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Why People Still Collect Watches

Why People Still Collect Watches

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Why People Still Collect Watches

Keeping track of time was the original idea behind watches when they began to spread around the world in the 17th and 18th centuries. They started becoming worn as jewelry by women by the mid-nineteenth century. A little over a century ago, wristwatches became a widespread fashion. Here's an explanation how watches as jewelry have evolved and why they still attract collectors today.

Evolution of Timepiece Jewelry

While the earliest timepieces go back thousands of years, some of the earliest watches worn by people around the neck surfaced in the early 1500s. These mechanical timepieces had limitations and weren't known for accuracy. But they still served another purpose, which was to convey social status. By the 1780s, watches had winding capabilities that improved their accuracy.

Queen Victoria of England owned timepiece jewelry in the 1850s. The first large order of commercial wristwatches came from German Emperor Wilhelm I of Germany in 1880 for a few thousand naval officers. But mainly women first embraced wearing wristwatches in the late 19th century.

Men finally became interested in buying wristwatches in the early 1900s when aviator Santos Dumont began wearing a custom wristwatch to tell time on flights. The watch was crafted by popular French jeweler Louis Cartier, known as the "King of Jewelers" and the "Jeweler of Kings." His jewelry firm marketed the watch under his Santos brand starting in 1911. It became the first popular wristwatch among men.

A more luxury brand, Rolex in Switzerland, launched in 1905 and began marketing wristwatches three years later. The company proved to be an innovator with the introduction of its waterproof and dustproof watch, the Oyster in 1926.

Throughout the 1920s and 1930s, the style of Cartier's wristwatches was influenced by Art Deco. This era provided a more legible dial design than previous generations of timepieces. During World War II, the military demanded round watches, which led to square watches falling out of style, as the Cartier Santos changed with the times.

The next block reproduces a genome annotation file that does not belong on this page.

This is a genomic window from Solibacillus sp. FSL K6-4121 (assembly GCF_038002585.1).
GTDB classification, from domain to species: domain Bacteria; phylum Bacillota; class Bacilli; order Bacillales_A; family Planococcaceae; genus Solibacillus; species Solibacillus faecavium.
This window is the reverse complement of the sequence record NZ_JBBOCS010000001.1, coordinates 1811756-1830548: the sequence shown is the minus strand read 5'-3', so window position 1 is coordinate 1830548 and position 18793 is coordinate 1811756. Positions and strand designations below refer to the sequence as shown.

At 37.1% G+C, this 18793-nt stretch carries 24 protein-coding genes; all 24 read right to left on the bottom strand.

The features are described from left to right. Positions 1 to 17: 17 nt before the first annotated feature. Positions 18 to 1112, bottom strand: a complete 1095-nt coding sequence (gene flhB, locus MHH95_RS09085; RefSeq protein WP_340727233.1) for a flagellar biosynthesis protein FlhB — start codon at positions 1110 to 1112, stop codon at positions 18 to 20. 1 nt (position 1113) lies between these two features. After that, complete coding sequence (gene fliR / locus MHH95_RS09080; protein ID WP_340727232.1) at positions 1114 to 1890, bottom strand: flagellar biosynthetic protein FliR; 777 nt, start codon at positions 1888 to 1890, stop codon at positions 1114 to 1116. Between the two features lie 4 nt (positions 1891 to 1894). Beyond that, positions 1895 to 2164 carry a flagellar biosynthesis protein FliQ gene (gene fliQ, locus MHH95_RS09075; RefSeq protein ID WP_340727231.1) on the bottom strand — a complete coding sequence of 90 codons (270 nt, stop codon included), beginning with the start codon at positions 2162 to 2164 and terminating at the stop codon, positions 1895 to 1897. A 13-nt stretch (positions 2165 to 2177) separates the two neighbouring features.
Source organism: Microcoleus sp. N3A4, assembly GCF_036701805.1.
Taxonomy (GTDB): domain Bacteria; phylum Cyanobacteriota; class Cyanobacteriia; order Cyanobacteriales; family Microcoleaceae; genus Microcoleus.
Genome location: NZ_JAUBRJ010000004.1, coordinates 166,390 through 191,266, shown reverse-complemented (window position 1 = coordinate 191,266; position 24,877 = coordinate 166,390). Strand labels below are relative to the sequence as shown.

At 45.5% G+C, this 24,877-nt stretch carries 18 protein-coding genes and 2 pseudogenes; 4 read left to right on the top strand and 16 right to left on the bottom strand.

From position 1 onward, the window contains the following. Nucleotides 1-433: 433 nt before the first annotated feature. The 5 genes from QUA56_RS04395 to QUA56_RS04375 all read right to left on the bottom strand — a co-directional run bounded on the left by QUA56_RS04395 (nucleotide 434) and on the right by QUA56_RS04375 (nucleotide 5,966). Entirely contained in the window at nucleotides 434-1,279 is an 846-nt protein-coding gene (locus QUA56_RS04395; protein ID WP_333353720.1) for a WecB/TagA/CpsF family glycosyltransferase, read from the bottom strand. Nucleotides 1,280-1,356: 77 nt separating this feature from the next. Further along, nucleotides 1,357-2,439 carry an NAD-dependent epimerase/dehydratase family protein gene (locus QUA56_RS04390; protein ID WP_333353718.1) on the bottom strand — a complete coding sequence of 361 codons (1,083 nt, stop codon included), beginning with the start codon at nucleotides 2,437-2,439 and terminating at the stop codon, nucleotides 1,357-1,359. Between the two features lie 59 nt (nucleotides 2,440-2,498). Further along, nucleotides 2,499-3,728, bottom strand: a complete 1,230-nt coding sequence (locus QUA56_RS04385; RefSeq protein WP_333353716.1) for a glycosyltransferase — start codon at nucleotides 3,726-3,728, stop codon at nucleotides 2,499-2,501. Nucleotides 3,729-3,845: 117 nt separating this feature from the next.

Watches as Valuable Investments

Brand names are a major factor in the value of a vintage or antique wristwatch. Rolex is the leading brand that commands high market value. The most expensive wristwatch in history is a Rolex Daytona, which sold at a New York auction in 2017 for $17.8 million.

Part of its value derived from being owned by a Hollywood celebrity, Joanne Woodward. She bought it for her husband actor Paul Newman in 1968 as a gift. Paul gave it to his daughter's boyfriend in 1984 after Joanne bought him a new watch. At that time, the Rolex Daytona sold for about $200.

Another iconic collectible wristwatch made by Rolex is the Cosmograph Daytona, launched in 1963. As far as the most expensive pocket watch of all time, that honor goes to a Patek Philippe, which sold for $24 million in 2014. Other luxury brands that attract high-end buyers of watches include:

  • Vacheron Constantin
  • Audemars Piguet
  • Blancpain
  • Jaeger-LeCoultre
  • Omega
  • Ulysse Nardin
  • Breguet

Major keys for a watch to hold and grow value include its material components, functional quality, and overall condition. But many people collect watches for personal rather than financial reasons. A timepiece as a gift, for example, makes an excellent time marker in a person's life.


Watches as jewelry remain popular among men and women. Many high-income earners invest in watches to store wealth and hand them down to relatives. Classic mechanical versions are still popular even in the digital age when everyone keeps track of time on their smartphones. Contact Ralph Mueller & Associates to learn more about buying and selling watches and why their popularity continues.